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I tend to question whether it's worth doing anything.  Road capacity can only be expanded so much at a reasonable cost, and it might not make sense to design with a view to the occasional gridlock event such as this.  After all, drivers should reasonably expect that the West Loop will be clogged most of the time, and plan routes (the beltway is often a good alternative) and drive times accordingly.  It's painful, but there probably just isn't that much extra capacity to be had in the area.   

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  If I'm not mistaken, a sliver of land west of the West Loop is technically still part of Memorial Park. 

 

That strip of park to the west of the loop is  Wiess park. At least north of Woodway.

http://www.houstonparksboard.org/projects/wiess_park.php

Edited by LarryDierker
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I don't know...after switching my Montrose to downtown commute out to Med Center area to downtown, I'm really starting to think rail down Richmond is just a bad idea. At least with that design. Rail down Richmond = horrendous traffic on Richmond and every street that crosses it. I've sat at a red light that's somehow stayed red for 5 min. Imagine something like that on Montrose, Shepherd, etc? Suddenly any people using sidestreets to try to get around are forced onto the major roads to cross the rail line, creating even more congestion. Not worth it. You could say just take the rail but the stops along a few straight lines aren't all that accessible to most of the population

As I've said before some of the most congested areas in the world have light rail, Richmond avenue is not even in the same league.

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Why are people still discussing the Richmond Rail?  The METRO board pushed that out so far (past 2024 I think) because of funding issues. Sounding more like it won't happen period.

 

I saw a few weeks ago that the Uptown Mgmt Dist is now actively pursuing bus rapid transit in the Galleria area because METRO dropped the ball there as well.  They are going to use tax reinvestment zone funding for a majority of the project.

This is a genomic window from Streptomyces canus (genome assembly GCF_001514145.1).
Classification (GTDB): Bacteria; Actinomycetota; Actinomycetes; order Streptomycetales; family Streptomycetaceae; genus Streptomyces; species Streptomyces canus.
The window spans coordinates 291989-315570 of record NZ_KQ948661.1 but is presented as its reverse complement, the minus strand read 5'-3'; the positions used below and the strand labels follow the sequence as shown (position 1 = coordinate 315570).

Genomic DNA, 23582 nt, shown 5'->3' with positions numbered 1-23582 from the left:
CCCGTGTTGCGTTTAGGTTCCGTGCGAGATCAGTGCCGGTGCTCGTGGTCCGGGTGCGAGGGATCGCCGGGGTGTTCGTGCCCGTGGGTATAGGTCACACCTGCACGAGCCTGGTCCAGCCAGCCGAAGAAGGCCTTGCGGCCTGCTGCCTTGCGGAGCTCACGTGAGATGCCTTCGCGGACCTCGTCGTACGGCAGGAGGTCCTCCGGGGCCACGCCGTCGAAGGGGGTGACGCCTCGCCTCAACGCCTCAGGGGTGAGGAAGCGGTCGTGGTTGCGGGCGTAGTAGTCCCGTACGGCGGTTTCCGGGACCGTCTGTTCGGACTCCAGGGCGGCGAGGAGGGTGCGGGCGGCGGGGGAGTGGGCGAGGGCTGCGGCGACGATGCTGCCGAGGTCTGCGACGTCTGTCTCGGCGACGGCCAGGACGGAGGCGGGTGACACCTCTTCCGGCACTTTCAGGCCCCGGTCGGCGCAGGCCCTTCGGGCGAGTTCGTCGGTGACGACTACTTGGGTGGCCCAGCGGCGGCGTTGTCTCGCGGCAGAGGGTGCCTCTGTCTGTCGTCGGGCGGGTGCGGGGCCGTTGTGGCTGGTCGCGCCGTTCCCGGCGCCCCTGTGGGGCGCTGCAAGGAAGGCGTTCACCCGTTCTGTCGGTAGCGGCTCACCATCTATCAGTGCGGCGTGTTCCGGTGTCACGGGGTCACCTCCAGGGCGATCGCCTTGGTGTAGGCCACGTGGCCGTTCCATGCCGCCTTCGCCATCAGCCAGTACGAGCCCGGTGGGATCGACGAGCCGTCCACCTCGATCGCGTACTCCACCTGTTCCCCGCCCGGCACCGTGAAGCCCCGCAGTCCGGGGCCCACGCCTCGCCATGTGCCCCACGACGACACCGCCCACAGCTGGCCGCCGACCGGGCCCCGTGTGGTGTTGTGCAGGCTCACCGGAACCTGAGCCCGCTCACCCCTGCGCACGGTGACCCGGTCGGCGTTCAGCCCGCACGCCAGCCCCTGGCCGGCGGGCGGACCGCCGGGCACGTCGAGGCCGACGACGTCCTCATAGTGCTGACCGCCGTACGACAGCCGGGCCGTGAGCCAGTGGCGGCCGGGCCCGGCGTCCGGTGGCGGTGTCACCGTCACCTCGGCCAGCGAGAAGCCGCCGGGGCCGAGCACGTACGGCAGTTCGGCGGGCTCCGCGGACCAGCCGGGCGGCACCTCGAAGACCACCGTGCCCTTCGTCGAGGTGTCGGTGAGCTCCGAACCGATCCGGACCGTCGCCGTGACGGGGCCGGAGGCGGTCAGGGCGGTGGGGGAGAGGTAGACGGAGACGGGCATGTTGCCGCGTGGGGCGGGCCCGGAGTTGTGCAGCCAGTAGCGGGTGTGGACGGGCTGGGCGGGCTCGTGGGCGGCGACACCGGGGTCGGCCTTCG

Edited by musicman
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I have to admit it is rather amazing that metro was unable to even get started on uptown and university lines since the referendum nearly 10 years ago.

 

what's worse is that they've spent about 45 million on design and various studies for the galleria line and even more for the richmond line.   all down the drain.

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I have to admit it is rather amazing that metro was unable to even get started on uptown and university lines since the referendum nearly 10 years ago.

 

unless you came late to the party that began in earnest in 2005, there's not a damn thing amazing about it.

 

opposition to those 2 rail lines extends well beyond a few pricy neighborhoods and kneejerk NIMBYs b/c the design of both has centered on political considerations rather than efficient, cost-effective routes.

 

and you have to account for the agency's annoying combination of arrogance and ineptitude in its decision to just release proposed routes to the public as a fait accompli before gathering sufficient stakeholder support. my 1st Univ Line meeting was at the Holiday Inn Galleria in summer 05 and for the benefit of the Afton Oaks crowd, who were there in full force and already plenty pissed that the line would be on any part of Richmond, especially their part.

 

Frank Wilson had yet to develop his shuck 'n jive "we're crossing to Westpark" schtick, but I'll claim some credit for his future talking points that Westpark between Weslayan and Chimney Rock is a transit "desert" from a ridership perspective, since the term was mine when I spoke at the 05 meeting.

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unless you came late to the party that began in earnest in 2005, there's not a damn thing amazing about it.

opposition to those 2 rail lines extends well beyond a few pricy neighborhoods and kneejerk NIMBYs b/c the design of both has centered on political considerations rather than efficient, cost-effective routes.

and you have to account for the agency's annoying combination of arrogance and ineptitude in its decision to just release proposed routes to the public as a fait accompli before gathering sufficient stakeholder support. my 1st Univ Line meeting was at the Holiday Inn Galleria in summer 05 and for the benefit of the Afton Oaks crowd, who were there in full force and already plenty pissed that the line would be on any part of Richmond, especially their part.